Configure cluster DNS

Configure DNS to communicate between nodes in your cluster.

By default, Redis Enterprise Software deployments use DNS to communicate between nodes. You can also use the Discovery Service, which uses IP addresses to connect and complies with the Redis Sentinel API supported by source available Redis.

Each node in a Redis Enterprise cluster includes a small DNS server to manage internal functions, such as high availability, automatic failover, automatic migration, and so on. Nodes should only run the DNS server included with the software. Running additional DNS servers can lead to unexpected behavior.

Cluster name and connection management

Whether you're administering Redis Enterprise Software or accessing databases, there are two ways to connect:

  • URL-based connections - URL-based connections use DNS to resolve the fully qualified cluster domain name (FQDN). This means that DNS records might need to be updated when topology changes, such as adding (or removing) nodes from the cluster.

    Because apps and other client connections rely on the URL (rather than the address), they do not need to be modified when topology changes.

  • IP-based connections - IP-based connections do not require DNS setup, as they rely on the underlying TCP/IP addresses. As long as topology changes do not change the address of the cluster nodes, no configuration changes are needed, DNS or otherwise.

    However, changes to IP addresses (or changes to IP address access) impact all connections to the node, including apps and clients. IP address changes can therefore be unpredictable or time-consuming.

URL-based connections

The fully qualified domain name (FQDN) is the unique cluster identifier that enables clients to connect to the different components of Redis Enterprise Software. The FQDN is a crucial component of the high-availability mechanism because it's used internally to enable and implement automatic and transparent failover of nodes, databases, shards, and endpoints.

Setting the cluster's FQDN is a one-time operation, one that cannot be changed after being set.

The FQDN must always comply with the IETF's RFC 952 standard and section 2.1 of the RFC 1123 standard.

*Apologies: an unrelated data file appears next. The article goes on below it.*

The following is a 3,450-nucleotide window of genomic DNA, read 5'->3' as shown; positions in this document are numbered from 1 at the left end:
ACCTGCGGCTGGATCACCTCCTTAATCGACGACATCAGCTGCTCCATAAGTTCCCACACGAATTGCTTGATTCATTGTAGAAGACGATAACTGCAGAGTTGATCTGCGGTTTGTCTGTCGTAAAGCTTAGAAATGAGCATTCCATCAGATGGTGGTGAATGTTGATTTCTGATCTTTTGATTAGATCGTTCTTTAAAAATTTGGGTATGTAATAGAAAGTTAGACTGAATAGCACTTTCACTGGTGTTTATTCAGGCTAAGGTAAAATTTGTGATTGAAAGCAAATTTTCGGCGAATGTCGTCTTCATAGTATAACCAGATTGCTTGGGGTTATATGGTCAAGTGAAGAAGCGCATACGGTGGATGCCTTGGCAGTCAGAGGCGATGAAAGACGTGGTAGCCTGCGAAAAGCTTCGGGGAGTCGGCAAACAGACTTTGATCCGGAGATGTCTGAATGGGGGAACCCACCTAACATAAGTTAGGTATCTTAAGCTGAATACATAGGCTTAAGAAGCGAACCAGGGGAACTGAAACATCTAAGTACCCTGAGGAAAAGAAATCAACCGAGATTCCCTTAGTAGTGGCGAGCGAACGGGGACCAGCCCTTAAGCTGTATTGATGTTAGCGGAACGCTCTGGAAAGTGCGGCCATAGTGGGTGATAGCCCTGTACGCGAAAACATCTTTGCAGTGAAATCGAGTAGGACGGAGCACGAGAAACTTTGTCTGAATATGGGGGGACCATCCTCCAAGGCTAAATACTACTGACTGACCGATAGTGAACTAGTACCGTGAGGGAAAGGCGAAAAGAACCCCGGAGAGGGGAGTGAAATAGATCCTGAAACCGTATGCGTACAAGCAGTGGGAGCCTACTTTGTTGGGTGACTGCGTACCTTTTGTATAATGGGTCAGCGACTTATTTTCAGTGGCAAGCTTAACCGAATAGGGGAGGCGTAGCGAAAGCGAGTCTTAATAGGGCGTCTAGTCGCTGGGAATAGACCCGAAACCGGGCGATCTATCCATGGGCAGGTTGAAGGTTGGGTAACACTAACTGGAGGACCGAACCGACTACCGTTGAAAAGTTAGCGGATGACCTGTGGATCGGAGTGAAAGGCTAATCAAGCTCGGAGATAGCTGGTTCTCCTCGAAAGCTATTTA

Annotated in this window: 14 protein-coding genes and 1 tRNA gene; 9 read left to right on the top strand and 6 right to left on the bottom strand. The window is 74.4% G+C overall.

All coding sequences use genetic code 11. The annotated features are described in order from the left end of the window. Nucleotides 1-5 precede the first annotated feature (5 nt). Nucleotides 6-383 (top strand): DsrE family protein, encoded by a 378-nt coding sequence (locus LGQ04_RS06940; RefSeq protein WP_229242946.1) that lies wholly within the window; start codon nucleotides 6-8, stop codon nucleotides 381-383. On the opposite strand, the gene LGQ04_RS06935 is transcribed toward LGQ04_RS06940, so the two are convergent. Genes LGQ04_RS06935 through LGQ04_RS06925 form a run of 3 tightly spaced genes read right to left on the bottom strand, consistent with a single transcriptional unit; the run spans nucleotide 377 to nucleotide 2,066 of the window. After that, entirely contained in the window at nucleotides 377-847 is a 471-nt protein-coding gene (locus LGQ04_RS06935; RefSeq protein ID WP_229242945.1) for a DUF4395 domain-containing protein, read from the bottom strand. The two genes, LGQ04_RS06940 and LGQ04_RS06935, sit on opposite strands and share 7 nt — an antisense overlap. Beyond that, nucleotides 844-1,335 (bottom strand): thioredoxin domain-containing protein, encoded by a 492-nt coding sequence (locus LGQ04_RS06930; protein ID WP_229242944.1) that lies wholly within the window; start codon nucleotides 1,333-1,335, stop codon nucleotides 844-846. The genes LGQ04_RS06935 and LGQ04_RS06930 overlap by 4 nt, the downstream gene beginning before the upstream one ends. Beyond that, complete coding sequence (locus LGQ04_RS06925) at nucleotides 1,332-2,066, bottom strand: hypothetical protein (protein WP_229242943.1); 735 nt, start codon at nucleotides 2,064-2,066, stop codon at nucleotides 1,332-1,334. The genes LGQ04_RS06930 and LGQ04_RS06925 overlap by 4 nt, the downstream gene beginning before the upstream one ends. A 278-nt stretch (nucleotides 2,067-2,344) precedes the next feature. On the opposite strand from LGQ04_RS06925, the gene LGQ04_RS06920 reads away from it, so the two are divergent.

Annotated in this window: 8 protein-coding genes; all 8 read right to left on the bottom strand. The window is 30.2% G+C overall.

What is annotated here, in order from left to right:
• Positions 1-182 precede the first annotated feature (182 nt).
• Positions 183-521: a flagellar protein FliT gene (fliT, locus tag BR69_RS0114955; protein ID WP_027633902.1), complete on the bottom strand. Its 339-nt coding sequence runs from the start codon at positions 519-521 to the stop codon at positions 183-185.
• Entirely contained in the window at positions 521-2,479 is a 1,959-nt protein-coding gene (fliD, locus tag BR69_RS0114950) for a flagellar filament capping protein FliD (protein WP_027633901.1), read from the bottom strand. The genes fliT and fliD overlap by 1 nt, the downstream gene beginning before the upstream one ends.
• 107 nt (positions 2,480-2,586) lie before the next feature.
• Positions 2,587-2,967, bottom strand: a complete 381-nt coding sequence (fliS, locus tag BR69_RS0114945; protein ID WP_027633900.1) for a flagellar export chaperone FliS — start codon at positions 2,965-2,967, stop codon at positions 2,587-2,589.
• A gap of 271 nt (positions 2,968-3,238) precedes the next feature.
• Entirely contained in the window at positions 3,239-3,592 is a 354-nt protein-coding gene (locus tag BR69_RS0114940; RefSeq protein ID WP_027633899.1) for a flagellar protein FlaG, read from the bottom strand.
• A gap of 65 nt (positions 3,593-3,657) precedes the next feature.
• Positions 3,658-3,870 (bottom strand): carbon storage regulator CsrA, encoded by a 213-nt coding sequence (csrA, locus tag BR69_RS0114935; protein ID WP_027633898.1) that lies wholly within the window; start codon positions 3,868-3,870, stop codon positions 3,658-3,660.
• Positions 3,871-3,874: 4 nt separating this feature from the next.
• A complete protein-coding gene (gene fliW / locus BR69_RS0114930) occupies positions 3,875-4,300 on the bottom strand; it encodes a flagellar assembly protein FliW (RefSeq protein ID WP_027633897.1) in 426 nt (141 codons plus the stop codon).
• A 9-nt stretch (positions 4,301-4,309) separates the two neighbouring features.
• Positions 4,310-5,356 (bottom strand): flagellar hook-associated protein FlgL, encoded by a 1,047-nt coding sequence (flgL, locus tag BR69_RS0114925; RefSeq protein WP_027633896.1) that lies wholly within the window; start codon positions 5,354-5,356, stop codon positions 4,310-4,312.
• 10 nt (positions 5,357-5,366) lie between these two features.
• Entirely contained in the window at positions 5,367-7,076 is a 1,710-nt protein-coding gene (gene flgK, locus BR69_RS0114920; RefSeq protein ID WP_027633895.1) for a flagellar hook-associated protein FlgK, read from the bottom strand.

Identify the cluster

To identify the cluster, either use DNS to define a fully qualified domain name or use the IP addresses of each node.

Define domain using DNS

Use DNS if you:

  • have your own domain
  • want to integrate the cluster into that domain
  • can access and update the DNS records for that domain
  1. Make sure that the cluster and at least one node (preferably all nodes) in the cluster are correctly configured in the DNS with the appropriate NS entries.

    For example:

    • Your domain is:
    • You would like to name the Redis Enterprise Software cluster mycluster
    • You have three nodes in the cluster:
      • node1 (IP address
      • node2 (
      • node3 (
  2. In the FQDN field, enter the value and add the following records in the DNS table for        NS
                               A  A  A

Zero-configuration using mDNS

Development and test environments can use Multicast DNS (mDNS), a zero-configuration service designed for small networks. Production environments should not use mDNS.

mDNS is a standard protocol that provides DNS-like name resolution and service discovery capabilities to machines on local networks with minimal to no configuration.

Before adopting mDNS, verify that it's supported by each client you wish to use to connect to your Redis databases. Also make sure that your network infrastructure permits mDNS/multi-casting between clients and cluster nodes.

Configuring the cluster to support mDNS requires you to assign the cluster a .local name.

For example, if you want to name the Redis Enterprise Software cluster rediscluster, specify the FQDN name as rediscluster.local.

When using the DNS or mDNS option, failover can be done transparently and the DNS is updated automatically to point to the IP address of the new primary node.

IP-based connections

When you use the IP-based connection option, the FQDN does not need to have any special format because clients use IP addresses instead of hostnames to access the databases so you are free to choose whatever name you want. Using the IP-based connection option does not require any DNS configuration either.

To administer the cluster you do need to know the IP address of at least one of the nodes in the cluster. Once you have the IP address, you can simply connect to port number 8443 (for example: However, as the topology of the cluster changes and node with the given IP address is removed, you need to remember the IP address of another node participating in this cluster to connect to the Cluster Manager UI and manage the cluster.

Applications connecting to Redis Software databases have the same constraints. When using the IP-based connection method, you can use the Discovery Service to discover the database endpoint for a given database name as long as you have an IP address for at least one of the nodes in the cluster. The API used for discovery service is compliant with the Redis Sentinel API.

To test your connection, try pinging the service. For help, see Connect to your database.

Back to top ↑